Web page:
This is why the story is so jarring. Jesus came to announce that there is a new king and a new order of things. Yet, he didn’t try to oust the people in power by force. He didn’t even seem interested in that. He simply lived in the reality of the kingdom of God at all times, and refused to acknowledge the idolatrous claims of the various kingdoms around him.
Not only is the kingdom of God nonviolent, but it inverts the values of the world. In God’s kingdom, the poor are lifted up, the sick are made well, the humble are exalted, the last are first. There is no selfish competition, no self-aggrandizement, no jockeying for position and power. Relationships are open, transparent, trusting.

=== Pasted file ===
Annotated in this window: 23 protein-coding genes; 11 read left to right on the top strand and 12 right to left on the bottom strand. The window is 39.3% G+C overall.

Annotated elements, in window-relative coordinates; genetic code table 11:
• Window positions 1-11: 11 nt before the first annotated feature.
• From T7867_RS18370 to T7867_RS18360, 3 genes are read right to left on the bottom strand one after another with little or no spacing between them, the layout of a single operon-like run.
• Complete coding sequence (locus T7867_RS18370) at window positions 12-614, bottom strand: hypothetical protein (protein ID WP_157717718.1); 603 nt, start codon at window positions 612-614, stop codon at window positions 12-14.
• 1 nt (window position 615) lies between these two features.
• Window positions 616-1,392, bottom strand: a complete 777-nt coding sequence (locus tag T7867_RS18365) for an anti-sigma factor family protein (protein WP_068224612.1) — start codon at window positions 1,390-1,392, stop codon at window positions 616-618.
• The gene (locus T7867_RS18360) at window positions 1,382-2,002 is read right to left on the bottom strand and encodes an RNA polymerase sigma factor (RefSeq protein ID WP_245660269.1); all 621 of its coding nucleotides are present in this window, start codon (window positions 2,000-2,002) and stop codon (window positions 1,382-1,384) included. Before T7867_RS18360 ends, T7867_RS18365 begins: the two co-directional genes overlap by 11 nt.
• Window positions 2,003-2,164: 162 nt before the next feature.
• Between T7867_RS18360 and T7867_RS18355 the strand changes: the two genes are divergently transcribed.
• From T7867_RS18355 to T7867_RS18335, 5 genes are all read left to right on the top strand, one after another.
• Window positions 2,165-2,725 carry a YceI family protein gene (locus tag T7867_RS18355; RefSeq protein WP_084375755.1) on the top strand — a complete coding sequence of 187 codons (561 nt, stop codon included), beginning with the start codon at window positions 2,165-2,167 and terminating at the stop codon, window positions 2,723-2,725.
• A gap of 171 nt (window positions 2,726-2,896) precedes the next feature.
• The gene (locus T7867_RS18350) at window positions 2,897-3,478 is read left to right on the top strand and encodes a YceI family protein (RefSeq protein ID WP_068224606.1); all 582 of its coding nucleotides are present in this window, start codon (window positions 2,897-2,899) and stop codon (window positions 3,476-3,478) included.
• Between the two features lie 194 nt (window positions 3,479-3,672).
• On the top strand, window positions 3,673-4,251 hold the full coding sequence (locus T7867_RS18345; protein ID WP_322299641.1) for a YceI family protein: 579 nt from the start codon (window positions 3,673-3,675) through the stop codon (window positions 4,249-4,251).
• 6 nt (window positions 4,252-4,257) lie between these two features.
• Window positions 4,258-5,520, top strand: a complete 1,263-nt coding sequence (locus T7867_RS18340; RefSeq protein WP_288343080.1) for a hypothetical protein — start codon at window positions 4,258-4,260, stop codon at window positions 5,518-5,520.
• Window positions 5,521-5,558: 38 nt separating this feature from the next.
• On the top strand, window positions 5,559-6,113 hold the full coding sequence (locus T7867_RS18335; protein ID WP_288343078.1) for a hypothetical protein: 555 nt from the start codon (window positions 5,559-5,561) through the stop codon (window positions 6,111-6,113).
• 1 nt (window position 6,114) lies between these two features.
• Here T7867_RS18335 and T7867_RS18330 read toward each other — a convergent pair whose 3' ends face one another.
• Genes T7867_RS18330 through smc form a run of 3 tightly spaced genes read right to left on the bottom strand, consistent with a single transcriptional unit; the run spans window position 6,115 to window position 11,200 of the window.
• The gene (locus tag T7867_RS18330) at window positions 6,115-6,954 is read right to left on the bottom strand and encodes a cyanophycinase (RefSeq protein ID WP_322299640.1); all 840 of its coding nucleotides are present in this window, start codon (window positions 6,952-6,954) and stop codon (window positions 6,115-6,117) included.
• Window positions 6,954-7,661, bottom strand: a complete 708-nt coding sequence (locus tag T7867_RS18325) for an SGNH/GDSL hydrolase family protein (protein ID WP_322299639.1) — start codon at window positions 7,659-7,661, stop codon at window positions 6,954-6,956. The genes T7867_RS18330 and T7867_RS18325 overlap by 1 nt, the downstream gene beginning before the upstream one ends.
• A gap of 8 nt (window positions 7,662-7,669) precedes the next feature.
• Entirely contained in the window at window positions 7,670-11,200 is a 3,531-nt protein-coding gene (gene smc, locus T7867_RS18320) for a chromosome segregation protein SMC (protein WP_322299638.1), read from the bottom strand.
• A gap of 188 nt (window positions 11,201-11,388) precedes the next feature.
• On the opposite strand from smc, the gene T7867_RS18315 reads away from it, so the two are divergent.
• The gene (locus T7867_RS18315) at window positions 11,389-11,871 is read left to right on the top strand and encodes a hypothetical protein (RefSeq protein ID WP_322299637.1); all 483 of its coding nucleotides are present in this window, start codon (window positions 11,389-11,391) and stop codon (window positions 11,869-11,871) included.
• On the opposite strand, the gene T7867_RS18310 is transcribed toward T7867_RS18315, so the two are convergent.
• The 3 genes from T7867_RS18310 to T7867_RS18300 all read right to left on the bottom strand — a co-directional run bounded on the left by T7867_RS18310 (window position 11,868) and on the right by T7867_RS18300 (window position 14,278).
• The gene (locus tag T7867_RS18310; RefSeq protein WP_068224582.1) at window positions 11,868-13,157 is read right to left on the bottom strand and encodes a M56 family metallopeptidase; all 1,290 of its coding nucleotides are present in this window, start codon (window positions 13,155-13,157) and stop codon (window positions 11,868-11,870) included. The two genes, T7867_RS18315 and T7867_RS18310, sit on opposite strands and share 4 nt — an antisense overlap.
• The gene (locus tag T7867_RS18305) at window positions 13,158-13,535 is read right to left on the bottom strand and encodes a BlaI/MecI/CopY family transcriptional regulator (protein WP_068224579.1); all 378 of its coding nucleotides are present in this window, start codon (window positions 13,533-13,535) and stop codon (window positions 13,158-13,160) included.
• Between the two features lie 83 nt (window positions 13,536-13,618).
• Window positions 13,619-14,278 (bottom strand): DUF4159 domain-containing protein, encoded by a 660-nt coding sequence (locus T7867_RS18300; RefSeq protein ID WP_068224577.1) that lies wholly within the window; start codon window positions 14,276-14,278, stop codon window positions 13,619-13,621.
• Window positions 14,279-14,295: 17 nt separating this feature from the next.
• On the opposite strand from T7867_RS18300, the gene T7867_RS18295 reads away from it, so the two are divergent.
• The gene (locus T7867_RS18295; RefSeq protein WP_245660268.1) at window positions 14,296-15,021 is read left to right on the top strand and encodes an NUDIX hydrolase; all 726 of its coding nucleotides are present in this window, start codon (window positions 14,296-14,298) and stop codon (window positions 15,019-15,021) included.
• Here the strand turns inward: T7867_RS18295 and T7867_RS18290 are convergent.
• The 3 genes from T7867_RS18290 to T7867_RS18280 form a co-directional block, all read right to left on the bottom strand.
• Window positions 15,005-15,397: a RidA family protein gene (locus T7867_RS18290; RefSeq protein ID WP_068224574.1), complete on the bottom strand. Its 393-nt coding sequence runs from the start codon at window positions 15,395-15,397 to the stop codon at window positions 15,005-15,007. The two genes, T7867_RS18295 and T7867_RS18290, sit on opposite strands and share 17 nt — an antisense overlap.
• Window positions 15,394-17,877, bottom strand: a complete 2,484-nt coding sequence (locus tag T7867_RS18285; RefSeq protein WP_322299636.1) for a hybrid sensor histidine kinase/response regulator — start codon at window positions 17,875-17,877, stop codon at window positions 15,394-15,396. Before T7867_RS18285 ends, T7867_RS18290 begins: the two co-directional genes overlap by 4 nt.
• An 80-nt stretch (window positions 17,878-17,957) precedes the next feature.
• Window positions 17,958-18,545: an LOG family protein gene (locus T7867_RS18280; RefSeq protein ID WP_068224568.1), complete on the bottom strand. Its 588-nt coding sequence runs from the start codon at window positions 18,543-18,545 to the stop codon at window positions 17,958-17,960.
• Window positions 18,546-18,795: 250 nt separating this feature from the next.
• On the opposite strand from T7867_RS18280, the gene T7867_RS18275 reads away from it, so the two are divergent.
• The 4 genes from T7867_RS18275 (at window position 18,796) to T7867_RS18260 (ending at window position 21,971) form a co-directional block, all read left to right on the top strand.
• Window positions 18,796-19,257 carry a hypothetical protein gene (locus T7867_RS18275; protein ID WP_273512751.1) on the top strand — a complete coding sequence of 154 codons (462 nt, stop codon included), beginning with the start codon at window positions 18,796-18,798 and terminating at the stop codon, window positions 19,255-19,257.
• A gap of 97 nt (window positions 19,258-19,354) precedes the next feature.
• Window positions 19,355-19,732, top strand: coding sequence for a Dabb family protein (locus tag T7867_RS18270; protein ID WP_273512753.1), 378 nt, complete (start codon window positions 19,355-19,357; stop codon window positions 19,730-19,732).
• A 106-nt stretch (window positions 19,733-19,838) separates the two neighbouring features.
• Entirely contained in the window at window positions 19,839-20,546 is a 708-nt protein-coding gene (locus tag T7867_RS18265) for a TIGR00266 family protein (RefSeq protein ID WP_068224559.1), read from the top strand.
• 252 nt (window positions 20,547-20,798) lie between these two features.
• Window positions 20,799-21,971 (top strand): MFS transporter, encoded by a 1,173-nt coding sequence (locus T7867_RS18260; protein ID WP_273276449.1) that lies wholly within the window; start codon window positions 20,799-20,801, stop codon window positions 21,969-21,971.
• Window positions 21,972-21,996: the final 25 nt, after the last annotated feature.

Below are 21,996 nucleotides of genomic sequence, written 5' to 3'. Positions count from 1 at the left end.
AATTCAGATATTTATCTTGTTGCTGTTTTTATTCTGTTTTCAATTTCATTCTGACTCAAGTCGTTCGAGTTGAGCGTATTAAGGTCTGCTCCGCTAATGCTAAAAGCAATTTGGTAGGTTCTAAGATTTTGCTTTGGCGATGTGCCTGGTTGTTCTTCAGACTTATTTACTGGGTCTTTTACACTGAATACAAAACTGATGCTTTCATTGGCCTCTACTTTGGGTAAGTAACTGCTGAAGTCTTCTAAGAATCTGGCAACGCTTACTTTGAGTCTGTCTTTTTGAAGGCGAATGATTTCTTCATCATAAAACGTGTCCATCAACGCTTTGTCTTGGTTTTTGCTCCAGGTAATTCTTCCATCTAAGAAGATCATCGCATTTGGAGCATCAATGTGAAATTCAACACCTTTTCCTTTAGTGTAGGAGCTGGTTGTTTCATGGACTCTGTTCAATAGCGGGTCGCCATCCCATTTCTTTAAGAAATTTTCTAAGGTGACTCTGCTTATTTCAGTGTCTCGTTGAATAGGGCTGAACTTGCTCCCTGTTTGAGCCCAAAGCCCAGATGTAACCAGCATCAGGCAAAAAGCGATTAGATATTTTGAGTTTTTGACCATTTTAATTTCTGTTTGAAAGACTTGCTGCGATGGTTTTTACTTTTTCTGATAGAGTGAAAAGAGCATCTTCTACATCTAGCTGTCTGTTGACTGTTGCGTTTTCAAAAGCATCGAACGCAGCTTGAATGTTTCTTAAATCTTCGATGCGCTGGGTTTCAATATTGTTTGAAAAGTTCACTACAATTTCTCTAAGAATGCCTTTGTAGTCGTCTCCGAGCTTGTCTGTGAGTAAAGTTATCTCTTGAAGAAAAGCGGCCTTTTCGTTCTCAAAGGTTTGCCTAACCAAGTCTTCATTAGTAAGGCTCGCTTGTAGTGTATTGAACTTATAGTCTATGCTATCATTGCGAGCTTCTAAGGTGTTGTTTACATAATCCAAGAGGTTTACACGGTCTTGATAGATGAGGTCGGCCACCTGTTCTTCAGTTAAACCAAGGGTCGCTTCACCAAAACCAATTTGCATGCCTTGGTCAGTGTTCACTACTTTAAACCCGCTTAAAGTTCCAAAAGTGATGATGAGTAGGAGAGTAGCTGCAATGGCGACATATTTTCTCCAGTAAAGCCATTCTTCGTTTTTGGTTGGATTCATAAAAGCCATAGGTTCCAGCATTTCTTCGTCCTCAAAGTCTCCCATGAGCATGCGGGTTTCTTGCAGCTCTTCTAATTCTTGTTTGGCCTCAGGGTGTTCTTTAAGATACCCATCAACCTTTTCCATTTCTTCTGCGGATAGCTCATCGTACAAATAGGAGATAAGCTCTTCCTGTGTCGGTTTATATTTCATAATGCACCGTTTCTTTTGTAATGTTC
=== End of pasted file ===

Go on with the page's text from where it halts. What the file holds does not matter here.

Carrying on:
But in the story I wrote last week, Jesus’ kingdom-building was not only physically violent, but also suspicious and cynical. This kind of kingdom rewards the powerful, centralizes authority in a single figure, and creates idols.
There is one more important point to be made, but it is one that is often skipped over, or ignored. Because the kingdom of God is fundamentally different from that of the earth’s kingdoms, many Christians jump over its implications for life on earth, and relegate it to a description of heaven. Then Jesus’ death becomes a substitutionary atonement performed on our behalf, so that we can go to heaven and live in the kingdom of God when we die.
But that is not what Jesus said!
Jesus said, “The kingdom of God is here amongst you!”
Jesus said, “Let anyone who hears, listen!”